My project is an ongoing research and exploration of self-documenting through primarily virtual methods, using the source material that is my blog, and making sense of the raw data that is the unedited voice of my youth. My art practice, attitude and perspective on life, is emcompassed by the need to reinvent and rebrand myself, in light of the negative experiences that i have been through in adolescence. Inspired by the literary genre bildungsroman (a novel that describes the formative years of a character), my project takes on an experimental and interdiscplinary approach to the traditionally linear format of telling this story. My objective in this body of work is to present a personal truth and maintaining a voice that feels as genuine as possible to the source material – my blog which I’ve written actively for the last ten years. The act of compulsively writing becomes both a liberal feeling in helping to alleviate some of the negative emotions, but also means that it becomes a burden. As my blogging activity decreases in my university years, I have pinpoint the reason to be a need to fully rebrand myself, to change my outlook in life and the way that I present myself, such that it doesn’t suggest any past struggle. The outcome of the project is reflective of the interdisciplinary processes that surrounds my art practice, combining a mix of traditional and digital methods, and aims for a further discussion on the impact of the Internet culture on today’s youths.



This section looks at an array of interconnected themes in my project.


Source material as art


My project is an autobiographical work-in-progress that involves mining the digital terrain for source material. My personal blog is a rich source of experiential content, a database that holds not only my own personal thoughts but also nostalgic virtual memories. This is a fundamental difference between the blog and the traditional journal. The multimedia nature of the digital space means that we are able to surf for information in a variety of formats, collect them and exhibit them in a space that is more than just a diary website (mark amerika ‘what is a blog). Looking through my blog archive, I am able to find traces of what I refer to as “virtual nostalgia”, of bits and pieces of certain websites and applications that have since shut down which were used by many like me, during their teenage years.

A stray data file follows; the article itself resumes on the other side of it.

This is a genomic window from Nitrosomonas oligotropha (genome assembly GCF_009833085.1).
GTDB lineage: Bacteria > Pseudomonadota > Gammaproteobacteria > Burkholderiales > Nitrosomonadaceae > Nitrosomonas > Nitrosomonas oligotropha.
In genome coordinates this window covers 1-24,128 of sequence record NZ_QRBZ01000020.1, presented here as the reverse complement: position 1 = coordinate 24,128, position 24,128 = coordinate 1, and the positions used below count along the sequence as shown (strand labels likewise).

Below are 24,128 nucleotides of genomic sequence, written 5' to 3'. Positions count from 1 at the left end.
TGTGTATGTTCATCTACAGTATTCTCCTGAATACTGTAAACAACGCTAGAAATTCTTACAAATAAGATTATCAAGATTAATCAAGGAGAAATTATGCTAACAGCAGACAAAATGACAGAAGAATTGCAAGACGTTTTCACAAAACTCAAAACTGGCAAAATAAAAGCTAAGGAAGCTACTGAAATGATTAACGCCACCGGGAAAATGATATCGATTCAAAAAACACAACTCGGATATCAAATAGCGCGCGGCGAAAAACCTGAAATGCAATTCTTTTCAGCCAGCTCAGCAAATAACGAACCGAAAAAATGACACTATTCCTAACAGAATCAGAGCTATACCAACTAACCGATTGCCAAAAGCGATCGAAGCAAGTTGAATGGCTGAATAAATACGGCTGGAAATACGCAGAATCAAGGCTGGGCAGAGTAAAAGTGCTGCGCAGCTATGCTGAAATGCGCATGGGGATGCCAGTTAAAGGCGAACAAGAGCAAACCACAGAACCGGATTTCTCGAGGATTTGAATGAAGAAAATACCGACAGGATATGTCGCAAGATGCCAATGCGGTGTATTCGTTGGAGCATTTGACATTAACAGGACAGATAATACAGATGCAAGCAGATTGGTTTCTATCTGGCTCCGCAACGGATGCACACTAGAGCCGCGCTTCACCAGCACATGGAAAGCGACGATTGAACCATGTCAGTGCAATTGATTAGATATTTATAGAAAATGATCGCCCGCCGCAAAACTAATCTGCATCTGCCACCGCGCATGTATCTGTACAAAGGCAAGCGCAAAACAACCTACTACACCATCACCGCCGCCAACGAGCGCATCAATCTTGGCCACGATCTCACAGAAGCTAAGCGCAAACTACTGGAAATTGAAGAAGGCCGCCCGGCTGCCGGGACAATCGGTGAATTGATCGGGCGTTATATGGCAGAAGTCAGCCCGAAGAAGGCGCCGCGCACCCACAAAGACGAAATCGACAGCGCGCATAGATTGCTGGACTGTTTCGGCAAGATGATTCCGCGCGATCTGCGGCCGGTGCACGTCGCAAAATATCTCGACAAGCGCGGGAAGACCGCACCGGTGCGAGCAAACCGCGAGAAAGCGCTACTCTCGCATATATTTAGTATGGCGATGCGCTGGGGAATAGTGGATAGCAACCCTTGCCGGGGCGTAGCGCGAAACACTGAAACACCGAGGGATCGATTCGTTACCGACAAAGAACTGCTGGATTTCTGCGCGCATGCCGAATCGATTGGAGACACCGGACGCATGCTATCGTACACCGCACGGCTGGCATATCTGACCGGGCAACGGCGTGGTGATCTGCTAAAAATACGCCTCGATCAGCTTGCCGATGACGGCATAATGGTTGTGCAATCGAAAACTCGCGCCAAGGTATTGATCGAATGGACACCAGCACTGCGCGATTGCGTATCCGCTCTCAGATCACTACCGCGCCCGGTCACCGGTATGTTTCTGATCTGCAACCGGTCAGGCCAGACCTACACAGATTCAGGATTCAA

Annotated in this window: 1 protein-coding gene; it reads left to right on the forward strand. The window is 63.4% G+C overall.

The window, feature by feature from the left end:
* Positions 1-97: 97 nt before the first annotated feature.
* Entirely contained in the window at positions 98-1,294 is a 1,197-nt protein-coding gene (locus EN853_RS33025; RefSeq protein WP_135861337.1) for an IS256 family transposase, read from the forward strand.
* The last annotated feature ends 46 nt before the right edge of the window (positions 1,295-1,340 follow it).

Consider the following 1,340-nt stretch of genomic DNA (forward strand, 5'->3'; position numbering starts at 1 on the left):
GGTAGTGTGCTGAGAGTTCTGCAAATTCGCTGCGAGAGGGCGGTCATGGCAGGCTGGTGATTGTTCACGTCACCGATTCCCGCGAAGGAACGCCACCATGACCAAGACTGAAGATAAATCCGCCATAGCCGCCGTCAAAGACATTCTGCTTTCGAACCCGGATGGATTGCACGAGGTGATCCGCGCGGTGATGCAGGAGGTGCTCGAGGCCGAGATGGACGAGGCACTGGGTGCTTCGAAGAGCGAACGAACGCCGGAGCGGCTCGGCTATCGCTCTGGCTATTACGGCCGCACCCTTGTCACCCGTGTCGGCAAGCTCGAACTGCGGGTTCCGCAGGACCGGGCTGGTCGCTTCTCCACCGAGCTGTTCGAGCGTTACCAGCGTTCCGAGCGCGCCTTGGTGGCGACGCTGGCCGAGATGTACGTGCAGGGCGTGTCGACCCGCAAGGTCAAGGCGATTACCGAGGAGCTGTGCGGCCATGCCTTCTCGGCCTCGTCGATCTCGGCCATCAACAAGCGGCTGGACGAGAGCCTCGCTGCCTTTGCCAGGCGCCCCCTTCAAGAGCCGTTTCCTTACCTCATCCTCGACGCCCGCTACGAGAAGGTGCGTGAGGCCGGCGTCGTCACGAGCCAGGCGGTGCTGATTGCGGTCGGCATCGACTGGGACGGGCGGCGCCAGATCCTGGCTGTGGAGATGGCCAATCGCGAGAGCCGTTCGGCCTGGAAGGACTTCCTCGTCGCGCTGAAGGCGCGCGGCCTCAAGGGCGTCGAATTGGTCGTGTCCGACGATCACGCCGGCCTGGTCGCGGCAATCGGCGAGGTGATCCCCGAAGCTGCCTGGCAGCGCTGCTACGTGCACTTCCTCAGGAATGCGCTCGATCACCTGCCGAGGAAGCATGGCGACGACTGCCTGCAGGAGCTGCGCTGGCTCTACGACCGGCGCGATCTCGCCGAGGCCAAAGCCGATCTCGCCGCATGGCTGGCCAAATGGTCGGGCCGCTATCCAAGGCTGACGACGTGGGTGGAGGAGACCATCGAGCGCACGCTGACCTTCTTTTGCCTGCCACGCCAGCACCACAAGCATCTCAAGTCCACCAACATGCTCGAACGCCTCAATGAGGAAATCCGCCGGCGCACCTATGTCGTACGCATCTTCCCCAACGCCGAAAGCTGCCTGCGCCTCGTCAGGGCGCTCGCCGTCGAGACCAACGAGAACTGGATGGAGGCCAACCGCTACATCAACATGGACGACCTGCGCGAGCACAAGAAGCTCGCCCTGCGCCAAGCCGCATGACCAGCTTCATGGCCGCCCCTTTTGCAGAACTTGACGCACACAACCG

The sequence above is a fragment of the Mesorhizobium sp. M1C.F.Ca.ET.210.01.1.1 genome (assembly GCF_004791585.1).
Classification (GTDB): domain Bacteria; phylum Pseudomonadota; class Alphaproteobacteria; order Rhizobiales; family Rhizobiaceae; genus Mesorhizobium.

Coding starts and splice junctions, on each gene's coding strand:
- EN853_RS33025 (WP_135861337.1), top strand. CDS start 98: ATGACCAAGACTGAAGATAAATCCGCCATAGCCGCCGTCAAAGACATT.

By highlighting this virtual nostalgia, I am learning to find out what these online data and activity means for our own experience of memory. Vannevar Bush said it best in his 1945 essay As We May Think: “…trails that are not frequently followed are prone to fade, items are not fully permanent, memory is transitory”. Each Internet application, website or even devices have a sense of built-in obsolescence. For most average users, personal data that holds some significance for our memories are transient in nature. Technology changes quickly to better suit our needs: web applications become obsolete quite quickly, therefore we might not find traces of our virtual past as easily. There is also a shift in conversation: a gradual, increasing need to express ourselves without words. At the heart of this change, I find a need to rediscover what conversation means on the Internet and to examine the psychological impact of instant gratification, and the arbitrary concepts of acceptance and approval that comes along with such wordless conversations.

Neopets Retrospective


I normally talk about movies and cartoons from the previous decade but I feel it’s time that’s time to discuss something that’s more  exclusive to the 2000s, and that’s the popularization of the internet. I know it’s been around since the 90s, but back then it’s mainly used for pornography and black market goods. I know that’s still the main use to many but as the 2000s decade was progressing, all these new websites were coming along, many of which was for social networking that wasn’t something most kids were going into, so what kids really had then was this wonderful browser-based animal RPG called Neopets. It’s where I went onto the internet when I was young. Neopets was probably riding off the super popularity/success that was Pokemon. Neopets was a site where we could have virtual pets, and there was a large world there that we could do quite a bit in… it was just a quirky early internet site made for college students…